While COVID-19 had everyone locked down last year, that doesn’t mean your health maintenance needed to stay behind closed doors. Scheduling regular exams and time-sensitive tests are vital when it comes to maintaining your health – especially during quarantine.
Washington University physicians understand the concern COVID-19 has caused for our patients and communities. Colonoscopies and mammograms are vital for early cancer detection and treatment. If you are due for any cancer screenings, there is no reason to delay. Safety protocol guidelines are in place to keep you safe during your tests. Ask your Washington University physician’s office how to schedule your colonoscopy or mammogram.
Last year’s physical might have been cancelled – either by you or by your doctor’s office. If you haven’t already scheduled another one, now is the time to make an appointment for your next physical. You could start with a virtual visit with your primary care doctor. Virtual visits are efficient, convenient, very personal and easy-to-schedule. Based upon your concerns or symptoms, your doctor may want to see you in-person or schedule some follow-up tests.
Seeing your primary care physician has never been easier.
MANAGING CHRONIC CONDITIONS
Stay on top of your existing chronic conditions. If you have heart disease or diabetes, you know how important regular check-ups and lab work are to your good health. Virtual visits or in-person appointments give you options for how you are seen by your care team.
Other chronic conditions that can be monitored with video doctor visits include, among others, arthritis, migraines and allergies.
There is no reason you should postpone any of your care because of COVID concerns — don’t delay reaching out to your Washington University physician for any reason.
Your mental health has never been more important. No one is immune to anxiety or depression, especially during the stress of COVID-19. If you find you are struggling, Washington University psychiatrist, Jessica Gold, MD, offers this advice, “Vulnerability is not a weakness to be ashamed of. I encourage people to get help early – not only when they are in crisis. The stressors of the extended pandemic can be compounded with isolation from loved ones, working from home, juggling child care and remote learning for school-age children. While it looks like there is light at the end of the COVID-19 tunnel with more and more people getting the vaccine, the end of this pandemic does not mean the end of taking care of your mental well-being.”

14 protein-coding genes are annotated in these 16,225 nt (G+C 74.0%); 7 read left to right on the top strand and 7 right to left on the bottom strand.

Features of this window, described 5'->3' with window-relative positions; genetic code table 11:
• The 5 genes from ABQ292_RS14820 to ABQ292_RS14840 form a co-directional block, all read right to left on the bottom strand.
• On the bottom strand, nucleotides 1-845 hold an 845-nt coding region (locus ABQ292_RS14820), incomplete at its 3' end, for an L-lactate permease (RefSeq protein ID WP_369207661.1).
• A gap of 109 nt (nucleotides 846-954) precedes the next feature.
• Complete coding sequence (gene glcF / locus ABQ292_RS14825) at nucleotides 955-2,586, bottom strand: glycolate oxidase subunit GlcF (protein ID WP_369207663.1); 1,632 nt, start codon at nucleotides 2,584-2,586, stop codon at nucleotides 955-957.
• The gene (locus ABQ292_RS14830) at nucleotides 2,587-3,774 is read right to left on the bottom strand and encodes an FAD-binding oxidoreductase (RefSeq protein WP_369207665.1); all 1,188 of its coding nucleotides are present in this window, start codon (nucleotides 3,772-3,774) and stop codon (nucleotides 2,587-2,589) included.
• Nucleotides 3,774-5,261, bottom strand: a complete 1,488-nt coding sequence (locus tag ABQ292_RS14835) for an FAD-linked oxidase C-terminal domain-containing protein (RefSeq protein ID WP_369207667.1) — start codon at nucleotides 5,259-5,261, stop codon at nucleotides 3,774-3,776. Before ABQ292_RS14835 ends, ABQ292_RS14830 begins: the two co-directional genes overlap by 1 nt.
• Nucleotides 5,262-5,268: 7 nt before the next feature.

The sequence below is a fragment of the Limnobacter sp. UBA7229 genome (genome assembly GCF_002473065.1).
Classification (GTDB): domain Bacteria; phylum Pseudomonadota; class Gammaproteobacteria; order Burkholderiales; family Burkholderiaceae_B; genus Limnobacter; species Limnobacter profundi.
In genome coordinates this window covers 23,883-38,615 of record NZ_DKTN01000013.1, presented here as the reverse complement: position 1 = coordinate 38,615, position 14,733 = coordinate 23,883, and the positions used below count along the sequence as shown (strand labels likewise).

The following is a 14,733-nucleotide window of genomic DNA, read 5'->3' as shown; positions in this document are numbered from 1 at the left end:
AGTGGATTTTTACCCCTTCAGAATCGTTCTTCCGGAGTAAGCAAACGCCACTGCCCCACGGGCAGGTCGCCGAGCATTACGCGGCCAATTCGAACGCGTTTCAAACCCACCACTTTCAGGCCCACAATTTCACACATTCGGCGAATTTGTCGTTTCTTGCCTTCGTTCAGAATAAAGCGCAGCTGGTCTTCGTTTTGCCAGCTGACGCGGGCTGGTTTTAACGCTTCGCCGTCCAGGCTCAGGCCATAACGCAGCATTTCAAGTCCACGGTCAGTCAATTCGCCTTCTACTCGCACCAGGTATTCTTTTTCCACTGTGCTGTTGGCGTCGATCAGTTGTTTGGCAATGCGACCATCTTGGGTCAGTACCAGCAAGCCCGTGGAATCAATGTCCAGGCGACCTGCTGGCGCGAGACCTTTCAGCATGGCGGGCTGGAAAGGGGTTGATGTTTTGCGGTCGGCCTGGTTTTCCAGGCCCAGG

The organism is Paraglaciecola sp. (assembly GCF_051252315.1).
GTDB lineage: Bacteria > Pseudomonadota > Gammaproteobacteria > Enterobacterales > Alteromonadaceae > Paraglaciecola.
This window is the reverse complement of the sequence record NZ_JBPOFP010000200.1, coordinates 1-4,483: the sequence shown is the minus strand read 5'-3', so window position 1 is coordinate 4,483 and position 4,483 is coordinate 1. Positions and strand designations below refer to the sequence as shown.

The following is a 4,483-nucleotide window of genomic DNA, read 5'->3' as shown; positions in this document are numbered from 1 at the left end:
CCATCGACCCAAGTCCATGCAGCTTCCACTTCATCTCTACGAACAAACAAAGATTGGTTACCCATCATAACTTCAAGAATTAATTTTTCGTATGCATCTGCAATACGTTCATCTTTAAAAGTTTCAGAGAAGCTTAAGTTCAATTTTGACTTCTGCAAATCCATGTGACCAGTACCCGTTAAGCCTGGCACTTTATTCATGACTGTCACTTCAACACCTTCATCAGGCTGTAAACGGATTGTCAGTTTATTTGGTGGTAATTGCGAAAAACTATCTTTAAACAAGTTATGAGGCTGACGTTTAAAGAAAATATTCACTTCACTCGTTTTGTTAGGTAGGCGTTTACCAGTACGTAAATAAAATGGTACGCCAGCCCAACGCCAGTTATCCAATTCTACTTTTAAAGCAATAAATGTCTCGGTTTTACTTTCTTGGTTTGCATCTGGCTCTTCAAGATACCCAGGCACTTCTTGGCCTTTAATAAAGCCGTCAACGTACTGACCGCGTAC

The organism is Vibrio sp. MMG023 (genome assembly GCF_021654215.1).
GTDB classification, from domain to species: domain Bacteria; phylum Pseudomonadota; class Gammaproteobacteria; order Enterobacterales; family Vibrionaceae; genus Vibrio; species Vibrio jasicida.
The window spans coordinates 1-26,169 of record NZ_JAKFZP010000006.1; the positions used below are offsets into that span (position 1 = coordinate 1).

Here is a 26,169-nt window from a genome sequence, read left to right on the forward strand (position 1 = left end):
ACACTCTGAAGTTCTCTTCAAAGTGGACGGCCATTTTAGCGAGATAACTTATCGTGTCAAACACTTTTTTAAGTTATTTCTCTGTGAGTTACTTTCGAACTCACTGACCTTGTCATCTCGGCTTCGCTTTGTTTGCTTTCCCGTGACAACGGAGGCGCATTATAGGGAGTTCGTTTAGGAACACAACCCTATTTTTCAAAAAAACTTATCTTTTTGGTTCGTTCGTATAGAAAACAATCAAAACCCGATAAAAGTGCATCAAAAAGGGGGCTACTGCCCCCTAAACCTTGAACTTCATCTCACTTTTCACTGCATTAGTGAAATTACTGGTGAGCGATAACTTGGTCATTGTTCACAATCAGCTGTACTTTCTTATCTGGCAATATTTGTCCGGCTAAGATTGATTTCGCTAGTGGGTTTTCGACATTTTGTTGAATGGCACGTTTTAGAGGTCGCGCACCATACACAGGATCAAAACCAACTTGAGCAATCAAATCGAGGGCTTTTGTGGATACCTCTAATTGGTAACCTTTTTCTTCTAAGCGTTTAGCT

If you or a loved one is concerned about your mental health, Washington University psychiatry is here to help. Please call us at 314-286-1700.
It goes without saying, every minute counts in a medical emergency. DON’T LET FEAR OF COVID-19 CAUSE YOU TO IGNORE THESE WARNING SIGNS, call 911 immediately or get to the nearest emergency room. Safety protocols are in place to keep our patients safe.
HEART ATTACK WARNING SIGNS
Chest discomfort: Most heart attacks involve discomfort in the center of the chest that lasts more than a few minutes, or that goes away and comes back. It can feel like uncomfortable pressure, squeezing, fullness or pain.
Discomfort in other areas of the upper body: Symptoms can include pain or discomfort in one or both arms, the back, neck, jaw or stomach.
Shortness of breath with or without chest discomfort.
Other signs may include breaking out in a cold sweat, nausea or lightheadedness.
STROKE SYMPTOMS … Spot a stroke F.A.S.T.
Face drooping Does one side of the face droop or is it numb? Ask the person to smile.
Arm weakness Is one arm weak or numb? Ask the person to raise both arms. Does one arm drift downward?
Speech difficulty Is speech slurred, or is the person unable to speak — is he or she hard to understand? Ask the person to repeat a simple sentence, like “the sky is blue.” Is the sentence repeated correctly?
Time to call 9-1-1 If the person shows any of these symptoms, even if the symptoms go away, call 9-1-1 and get them to the hospital immediately.
No matter your health needs: chronic conditions, screenings, well check-ups or emergencies, Washington University physicians are here for you. Our clinics and hospitals are safe and ready to give you the care you need.
Visit physicians.wustl.edu to find a specialist or for more information on safety protocols that are in place for you.